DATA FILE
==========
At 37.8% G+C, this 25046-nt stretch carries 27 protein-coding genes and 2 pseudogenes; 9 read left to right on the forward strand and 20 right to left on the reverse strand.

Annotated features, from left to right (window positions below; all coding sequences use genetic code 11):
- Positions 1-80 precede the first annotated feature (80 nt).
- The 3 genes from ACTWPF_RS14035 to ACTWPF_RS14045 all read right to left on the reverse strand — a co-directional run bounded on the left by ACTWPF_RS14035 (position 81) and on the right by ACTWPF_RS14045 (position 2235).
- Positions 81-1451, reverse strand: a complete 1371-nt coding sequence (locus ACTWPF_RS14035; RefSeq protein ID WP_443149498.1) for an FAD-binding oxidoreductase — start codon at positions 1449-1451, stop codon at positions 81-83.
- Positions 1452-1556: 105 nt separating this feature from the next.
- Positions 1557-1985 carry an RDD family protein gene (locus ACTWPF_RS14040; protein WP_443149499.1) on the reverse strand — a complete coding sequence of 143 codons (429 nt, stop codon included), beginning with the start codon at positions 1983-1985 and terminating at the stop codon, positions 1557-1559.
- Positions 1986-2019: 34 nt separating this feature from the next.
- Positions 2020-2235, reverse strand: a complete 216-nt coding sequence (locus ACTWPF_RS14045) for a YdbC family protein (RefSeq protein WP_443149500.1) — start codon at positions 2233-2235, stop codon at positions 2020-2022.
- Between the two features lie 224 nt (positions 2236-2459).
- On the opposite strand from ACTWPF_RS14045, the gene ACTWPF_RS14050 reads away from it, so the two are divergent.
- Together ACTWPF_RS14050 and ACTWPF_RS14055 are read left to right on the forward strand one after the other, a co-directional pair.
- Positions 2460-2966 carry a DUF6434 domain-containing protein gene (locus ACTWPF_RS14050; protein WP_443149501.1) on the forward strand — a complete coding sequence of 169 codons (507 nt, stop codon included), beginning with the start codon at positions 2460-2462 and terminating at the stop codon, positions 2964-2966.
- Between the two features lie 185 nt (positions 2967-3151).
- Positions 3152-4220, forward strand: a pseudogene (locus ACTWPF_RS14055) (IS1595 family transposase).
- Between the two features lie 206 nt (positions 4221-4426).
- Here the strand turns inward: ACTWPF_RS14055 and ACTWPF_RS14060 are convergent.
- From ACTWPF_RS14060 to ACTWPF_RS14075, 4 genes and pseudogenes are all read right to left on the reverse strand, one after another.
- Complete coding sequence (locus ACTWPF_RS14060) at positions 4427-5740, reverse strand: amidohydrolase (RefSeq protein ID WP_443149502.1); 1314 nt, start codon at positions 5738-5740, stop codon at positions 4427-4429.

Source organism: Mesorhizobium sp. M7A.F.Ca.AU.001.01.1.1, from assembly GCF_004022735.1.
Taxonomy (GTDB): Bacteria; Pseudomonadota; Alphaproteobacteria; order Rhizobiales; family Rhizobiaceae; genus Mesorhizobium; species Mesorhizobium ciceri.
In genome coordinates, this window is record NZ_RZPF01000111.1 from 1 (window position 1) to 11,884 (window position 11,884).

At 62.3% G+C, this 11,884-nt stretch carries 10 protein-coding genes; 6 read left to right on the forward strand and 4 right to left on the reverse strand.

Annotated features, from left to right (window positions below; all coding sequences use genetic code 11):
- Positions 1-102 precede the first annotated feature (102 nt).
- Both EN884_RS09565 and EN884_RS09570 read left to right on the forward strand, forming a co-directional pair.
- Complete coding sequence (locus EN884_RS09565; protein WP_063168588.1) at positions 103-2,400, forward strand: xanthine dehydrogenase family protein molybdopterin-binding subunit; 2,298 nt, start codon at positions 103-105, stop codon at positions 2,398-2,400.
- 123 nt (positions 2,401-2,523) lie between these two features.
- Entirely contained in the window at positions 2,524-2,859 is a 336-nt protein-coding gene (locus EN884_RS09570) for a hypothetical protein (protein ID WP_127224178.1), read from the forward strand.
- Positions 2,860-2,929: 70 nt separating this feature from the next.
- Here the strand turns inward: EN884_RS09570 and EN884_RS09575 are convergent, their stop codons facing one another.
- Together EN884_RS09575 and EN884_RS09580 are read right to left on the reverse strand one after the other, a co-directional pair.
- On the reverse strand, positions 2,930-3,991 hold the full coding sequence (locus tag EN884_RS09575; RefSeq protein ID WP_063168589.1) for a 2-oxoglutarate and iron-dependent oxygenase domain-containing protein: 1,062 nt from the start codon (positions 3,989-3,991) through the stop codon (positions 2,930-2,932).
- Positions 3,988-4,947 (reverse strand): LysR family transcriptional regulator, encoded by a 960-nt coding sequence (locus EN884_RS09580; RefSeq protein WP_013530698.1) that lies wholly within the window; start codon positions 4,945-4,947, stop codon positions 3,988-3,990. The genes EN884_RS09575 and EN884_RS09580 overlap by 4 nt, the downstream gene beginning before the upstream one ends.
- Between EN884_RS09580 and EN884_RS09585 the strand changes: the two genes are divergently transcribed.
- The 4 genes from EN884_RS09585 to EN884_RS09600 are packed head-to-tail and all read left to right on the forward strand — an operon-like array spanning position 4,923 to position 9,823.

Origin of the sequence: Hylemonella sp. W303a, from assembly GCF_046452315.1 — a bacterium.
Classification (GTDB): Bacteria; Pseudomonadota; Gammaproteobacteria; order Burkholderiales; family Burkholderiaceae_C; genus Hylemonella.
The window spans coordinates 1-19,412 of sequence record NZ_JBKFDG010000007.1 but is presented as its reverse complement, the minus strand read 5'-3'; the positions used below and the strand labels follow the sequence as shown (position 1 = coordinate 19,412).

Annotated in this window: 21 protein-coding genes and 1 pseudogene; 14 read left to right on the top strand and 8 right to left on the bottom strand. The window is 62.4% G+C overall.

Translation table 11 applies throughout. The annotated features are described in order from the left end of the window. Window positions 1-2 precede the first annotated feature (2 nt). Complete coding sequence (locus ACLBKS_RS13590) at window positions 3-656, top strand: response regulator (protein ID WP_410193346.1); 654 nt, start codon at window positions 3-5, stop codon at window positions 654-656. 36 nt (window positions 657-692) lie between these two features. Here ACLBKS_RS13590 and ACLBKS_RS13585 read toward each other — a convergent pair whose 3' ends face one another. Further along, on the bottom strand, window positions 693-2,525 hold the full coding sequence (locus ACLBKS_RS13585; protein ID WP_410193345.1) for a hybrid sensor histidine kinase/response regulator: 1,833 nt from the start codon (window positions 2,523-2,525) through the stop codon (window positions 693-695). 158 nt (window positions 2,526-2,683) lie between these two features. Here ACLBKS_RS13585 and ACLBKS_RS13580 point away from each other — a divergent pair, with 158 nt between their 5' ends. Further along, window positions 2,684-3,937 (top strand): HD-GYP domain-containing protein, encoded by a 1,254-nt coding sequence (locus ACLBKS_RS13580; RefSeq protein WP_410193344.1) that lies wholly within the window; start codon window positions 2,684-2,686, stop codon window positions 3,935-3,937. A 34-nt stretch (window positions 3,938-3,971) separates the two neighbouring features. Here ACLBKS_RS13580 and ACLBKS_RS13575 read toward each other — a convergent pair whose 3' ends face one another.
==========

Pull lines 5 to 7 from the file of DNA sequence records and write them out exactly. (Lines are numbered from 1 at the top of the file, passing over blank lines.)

- Positions 81-1451, reverse strand: a complete 1371-nt coding sequence (locus ACTWPF_RS14035; RefSeq protein ID WP_443149498.1) for an FAD-binding oxidoreductase — start codon at positions 1449-1451, stop codon at positions 81-83.
- Positions 1452-1556: 105 nt separating this feature from the next.
- Positions 1557-1985 carry an RDD family protein gene (locus ACTWPF_RS14040; protein WP_443149499.1) on the reverse strand — a complete coding sequence of 143 codons (429 nt, stop codon included), beginning with the start codon at positions 1983-1985 and terminating at the stop codon, positions 1557-1559.